winners. And when a trade starts moving against retail FX traders oſten panic, they freeze, they stop thinking. Tey abandon their plan. Te obvious question is, “what happened to your plan?”. Well, as the former heavyweight boxing champion of

the world

Mike Tyson once said, “everyone has a plan until you get punched in the mouth.” For

the average

retail FX trader, a losing trade is like getting punched in the mouth by Mike Tyson.

As a result, these traders


their own risk management plan and refuse to exit a trade at the predetermined level. Tey can’t think clearly and don’t want to admit defeat. And so they hold the position – long aſter it is already past their original stop out level, long aſter the reason they got into the trade is no longer valid,

long aſter they’ve lost

more money on one trade than they ever intended. And now they are stuck.

Hoping Is Not A Trading Strategy

It’s at this point that traders stop being traders and become hopers. Tey are no longer trading. Tey are hoping that

32 FX TRADER MAGAZINE October - December 2018

the market moves back in their favor. Tey hope to get back to break-even. Tey ignore the mounting swap fees. Tey stop looking at other charts, at other trading opportunities and become fixated and married to this one loser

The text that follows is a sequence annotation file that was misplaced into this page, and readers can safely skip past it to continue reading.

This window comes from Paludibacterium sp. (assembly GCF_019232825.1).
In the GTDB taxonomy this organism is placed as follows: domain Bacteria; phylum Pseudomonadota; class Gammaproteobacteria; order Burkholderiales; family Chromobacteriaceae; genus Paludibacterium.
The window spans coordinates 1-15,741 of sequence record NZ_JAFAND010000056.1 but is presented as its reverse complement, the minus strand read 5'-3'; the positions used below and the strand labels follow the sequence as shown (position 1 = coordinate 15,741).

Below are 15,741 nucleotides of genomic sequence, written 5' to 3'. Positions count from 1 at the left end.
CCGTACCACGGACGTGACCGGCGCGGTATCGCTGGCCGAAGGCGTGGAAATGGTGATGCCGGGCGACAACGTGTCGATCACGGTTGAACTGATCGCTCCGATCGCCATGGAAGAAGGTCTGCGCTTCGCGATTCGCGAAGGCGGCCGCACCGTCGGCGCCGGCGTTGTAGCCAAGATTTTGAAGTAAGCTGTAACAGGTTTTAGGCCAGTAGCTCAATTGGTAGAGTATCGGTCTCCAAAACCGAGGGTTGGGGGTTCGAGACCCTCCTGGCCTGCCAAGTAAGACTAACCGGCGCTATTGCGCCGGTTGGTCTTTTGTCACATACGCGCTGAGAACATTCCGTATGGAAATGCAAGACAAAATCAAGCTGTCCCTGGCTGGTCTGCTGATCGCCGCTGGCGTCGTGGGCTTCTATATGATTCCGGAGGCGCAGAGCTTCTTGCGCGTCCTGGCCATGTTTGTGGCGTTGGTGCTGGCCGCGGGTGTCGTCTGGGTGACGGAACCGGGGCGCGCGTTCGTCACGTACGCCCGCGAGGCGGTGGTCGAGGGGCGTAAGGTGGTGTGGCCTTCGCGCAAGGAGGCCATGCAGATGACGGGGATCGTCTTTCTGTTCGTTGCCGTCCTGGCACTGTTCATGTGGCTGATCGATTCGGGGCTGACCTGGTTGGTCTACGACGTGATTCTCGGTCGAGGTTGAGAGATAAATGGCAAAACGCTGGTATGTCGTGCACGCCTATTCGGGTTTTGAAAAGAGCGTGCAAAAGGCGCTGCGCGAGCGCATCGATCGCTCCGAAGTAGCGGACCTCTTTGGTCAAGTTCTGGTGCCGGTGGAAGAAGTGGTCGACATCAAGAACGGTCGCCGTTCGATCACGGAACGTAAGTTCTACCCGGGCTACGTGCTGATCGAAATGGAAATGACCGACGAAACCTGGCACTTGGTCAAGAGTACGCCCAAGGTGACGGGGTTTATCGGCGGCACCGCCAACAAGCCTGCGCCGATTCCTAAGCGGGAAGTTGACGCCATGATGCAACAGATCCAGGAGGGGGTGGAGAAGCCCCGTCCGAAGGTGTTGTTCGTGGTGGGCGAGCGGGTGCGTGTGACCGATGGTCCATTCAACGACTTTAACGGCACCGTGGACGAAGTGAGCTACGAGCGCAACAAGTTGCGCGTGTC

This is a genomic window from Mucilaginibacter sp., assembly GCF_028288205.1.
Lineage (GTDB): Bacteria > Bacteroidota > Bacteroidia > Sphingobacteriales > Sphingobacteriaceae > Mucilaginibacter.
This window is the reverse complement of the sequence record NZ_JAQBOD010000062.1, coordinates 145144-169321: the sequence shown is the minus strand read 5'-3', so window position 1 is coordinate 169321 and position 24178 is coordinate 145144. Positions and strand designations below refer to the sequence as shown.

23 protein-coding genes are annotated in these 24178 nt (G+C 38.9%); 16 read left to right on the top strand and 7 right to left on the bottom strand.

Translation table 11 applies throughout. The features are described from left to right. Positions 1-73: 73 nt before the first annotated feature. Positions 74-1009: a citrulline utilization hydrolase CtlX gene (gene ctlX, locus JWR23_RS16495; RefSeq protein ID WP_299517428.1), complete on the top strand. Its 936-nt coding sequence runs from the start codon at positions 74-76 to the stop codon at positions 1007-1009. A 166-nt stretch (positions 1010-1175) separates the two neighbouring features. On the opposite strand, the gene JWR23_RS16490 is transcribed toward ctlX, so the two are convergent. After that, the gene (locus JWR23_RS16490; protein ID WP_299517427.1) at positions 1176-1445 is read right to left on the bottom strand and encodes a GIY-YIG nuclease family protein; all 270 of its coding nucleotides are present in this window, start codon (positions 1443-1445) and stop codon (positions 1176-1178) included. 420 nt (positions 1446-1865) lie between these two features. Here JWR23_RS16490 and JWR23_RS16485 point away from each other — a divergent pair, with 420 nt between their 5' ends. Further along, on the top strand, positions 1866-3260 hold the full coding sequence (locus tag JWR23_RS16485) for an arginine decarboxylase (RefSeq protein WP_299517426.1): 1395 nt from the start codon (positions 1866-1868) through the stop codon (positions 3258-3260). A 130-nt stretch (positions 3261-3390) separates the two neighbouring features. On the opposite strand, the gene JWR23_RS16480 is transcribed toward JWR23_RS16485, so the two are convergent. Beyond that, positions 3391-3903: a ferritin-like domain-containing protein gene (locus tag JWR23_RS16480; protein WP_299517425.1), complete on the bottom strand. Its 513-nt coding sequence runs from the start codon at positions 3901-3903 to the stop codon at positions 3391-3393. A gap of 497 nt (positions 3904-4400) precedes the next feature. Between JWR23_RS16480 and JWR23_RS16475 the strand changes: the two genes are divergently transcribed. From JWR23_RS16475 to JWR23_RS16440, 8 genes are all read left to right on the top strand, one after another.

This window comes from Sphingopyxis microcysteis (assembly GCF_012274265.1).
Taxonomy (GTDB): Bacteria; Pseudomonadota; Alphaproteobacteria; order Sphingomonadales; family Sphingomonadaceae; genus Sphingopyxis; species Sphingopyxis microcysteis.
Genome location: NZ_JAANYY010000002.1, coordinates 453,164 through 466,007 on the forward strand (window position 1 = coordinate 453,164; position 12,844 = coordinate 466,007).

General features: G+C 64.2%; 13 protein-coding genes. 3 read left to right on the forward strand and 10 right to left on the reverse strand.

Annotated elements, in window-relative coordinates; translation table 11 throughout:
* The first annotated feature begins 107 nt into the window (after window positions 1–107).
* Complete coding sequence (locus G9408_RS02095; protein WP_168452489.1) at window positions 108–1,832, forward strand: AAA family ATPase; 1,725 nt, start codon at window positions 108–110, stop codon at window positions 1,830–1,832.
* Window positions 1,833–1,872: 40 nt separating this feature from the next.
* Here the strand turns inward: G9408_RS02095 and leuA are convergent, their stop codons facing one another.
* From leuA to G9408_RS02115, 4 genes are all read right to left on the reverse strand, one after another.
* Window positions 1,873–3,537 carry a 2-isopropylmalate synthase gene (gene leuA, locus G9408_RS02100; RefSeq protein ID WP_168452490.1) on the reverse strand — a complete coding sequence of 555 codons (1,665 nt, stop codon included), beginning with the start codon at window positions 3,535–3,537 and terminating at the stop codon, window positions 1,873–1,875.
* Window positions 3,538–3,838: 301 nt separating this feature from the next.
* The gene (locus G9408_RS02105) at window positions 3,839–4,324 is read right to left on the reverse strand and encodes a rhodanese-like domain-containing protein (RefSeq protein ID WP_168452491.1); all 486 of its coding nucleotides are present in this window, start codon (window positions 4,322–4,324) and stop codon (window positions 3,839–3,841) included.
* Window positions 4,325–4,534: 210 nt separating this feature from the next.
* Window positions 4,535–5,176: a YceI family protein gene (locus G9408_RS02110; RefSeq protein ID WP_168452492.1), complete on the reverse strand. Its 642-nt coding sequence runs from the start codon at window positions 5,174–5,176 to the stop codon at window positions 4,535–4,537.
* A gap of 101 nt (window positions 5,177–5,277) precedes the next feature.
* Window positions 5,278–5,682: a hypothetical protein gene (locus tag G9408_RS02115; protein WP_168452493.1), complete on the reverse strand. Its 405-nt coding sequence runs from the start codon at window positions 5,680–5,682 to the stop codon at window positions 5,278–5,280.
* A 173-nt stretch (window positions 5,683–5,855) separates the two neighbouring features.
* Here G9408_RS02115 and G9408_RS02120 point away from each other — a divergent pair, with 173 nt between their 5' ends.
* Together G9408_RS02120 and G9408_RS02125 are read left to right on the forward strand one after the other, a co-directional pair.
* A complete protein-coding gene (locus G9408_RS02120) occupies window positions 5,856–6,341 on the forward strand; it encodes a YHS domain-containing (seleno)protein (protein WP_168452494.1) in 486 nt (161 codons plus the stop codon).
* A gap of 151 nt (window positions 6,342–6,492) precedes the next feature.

more traders who hold their losses for no reason other than they don’t want to close the trade and realize the loss.

The problem for most retail traders is that they don’t or can’t exit a trade once they’ve put it on

of a position that, like an old carton of milk, has expired and should have been thrown out days before.

How do I know this? As an introducing broker, I am aware of the trading activities and, more importantly, the risk management decisions made by our clients. We work with clients who are very successful FX traders who have a repeatable and scalable plan that they execute over and over again, taking losses when trades don’t pan out and taking winners when they do. But, like the rest of the industry, we also work with many

I can’t begin to tell you how many conversations I’ve had with clients who have told me they used the 5 minute chart to enter a trade when a certain technical p h en o m en a occurs, but will hold it for months hoping it comes back to break-even. Be realistic – do you really think a 5 minute indicator is still a valid predictor of future market movement three

later? Te answer is


months Traders

need to resume using common sense and what I

call the thesis approach to trading. Tis basically means that you have a thesis for a particular trade – a belief the market will behave in a predictable fashion as a result of some occurrence. However, if and when that thesis is proven invalid – i.e. the market doesn’t behave as you expected – get out of the trade, reevaluate your thesis to make sure it is still sound and look for another opportunity. By way of analogy, if I have a thesis that a car driven into a lake will float, I am going to know pretty quickly if I am right or I am wrong. As soon as that car takes on water and slips beneath the surface, my thesis is

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